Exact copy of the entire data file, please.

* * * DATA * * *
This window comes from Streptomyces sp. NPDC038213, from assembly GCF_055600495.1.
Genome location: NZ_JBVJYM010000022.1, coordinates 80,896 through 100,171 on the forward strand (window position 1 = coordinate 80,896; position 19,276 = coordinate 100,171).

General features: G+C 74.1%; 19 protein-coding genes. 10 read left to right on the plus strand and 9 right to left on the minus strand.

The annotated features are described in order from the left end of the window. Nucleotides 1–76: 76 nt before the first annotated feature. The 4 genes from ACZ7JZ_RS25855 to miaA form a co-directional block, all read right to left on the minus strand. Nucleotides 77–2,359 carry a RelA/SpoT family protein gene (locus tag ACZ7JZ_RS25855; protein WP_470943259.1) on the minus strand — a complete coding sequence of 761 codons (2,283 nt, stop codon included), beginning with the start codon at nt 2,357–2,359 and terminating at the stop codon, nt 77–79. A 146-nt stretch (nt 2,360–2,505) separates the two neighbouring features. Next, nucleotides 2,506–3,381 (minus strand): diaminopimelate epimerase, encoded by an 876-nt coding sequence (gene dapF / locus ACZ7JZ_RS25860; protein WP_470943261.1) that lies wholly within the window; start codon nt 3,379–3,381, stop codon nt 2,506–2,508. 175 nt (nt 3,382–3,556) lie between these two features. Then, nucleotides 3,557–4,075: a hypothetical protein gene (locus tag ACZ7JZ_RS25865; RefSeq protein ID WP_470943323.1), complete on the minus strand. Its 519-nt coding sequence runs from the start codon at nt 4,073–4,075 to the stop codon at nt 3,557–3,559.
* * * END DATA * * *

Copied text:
This window comes from Streptomyces sp. NPDC038213, from assembly GCF_055600495.1.
Genome location: NZ_JBVJYM010000022.1, coordinates 80,896 through 100,171 on the forward strand (window position 1 = coordinate 80,896; position 19,276 = coordinate 100,171).

General features: G+C 74.1%; 19 protein-coding genes. 10 read left to right on the plus strand and 9 right to left on the minus strand.

The annotated features are described in order from the left end of the window. Nucleotides 1–76: 76 nt before the first annotated feature. The 4 genes from ACZ7JZ_RS25855 to miaA form a co-directional block, all read right to left on the minus strand. Nucleotides 77–2,359 carry a RelA/SpoT family protein gene (locus tag ACZ7JZ_RS25855; protein WP_470943259.1) on the minus strand — a complete coding sequence of 761 codons (2,283 nt, stop codon included), beginning with the start codon at nt 2,357–2,359 and terminating at the stop codon, nt 77–79. A 146-nt stretch (nt 2,360–2,505) separates the two neighbouring features. Next, nucleotides 2,506–3,381 (minus strand): diaminopimelate epimerase, encoded by an 876-nt coding sequence (gene dapF / locus ACZ7JZ_RS25860; protein WP_470943261.1) that lies wholly within the window; start codon nt 3,379–3,381, stop codon nt 2,506–2,508. 175 nt (nt 3,382–3,556) lie between these two features. Then, nucleotides 3,557–4,075: a hypothetical protein gene (locus tag ACZ7JZ_RS25865; RefSeq protein ID WP_470943323.1), complete on the minus strand. Its 519-nt coding sequence runs from the start codon at nt 4,073–4,075 to the stop codon at nt 3,557–3,559.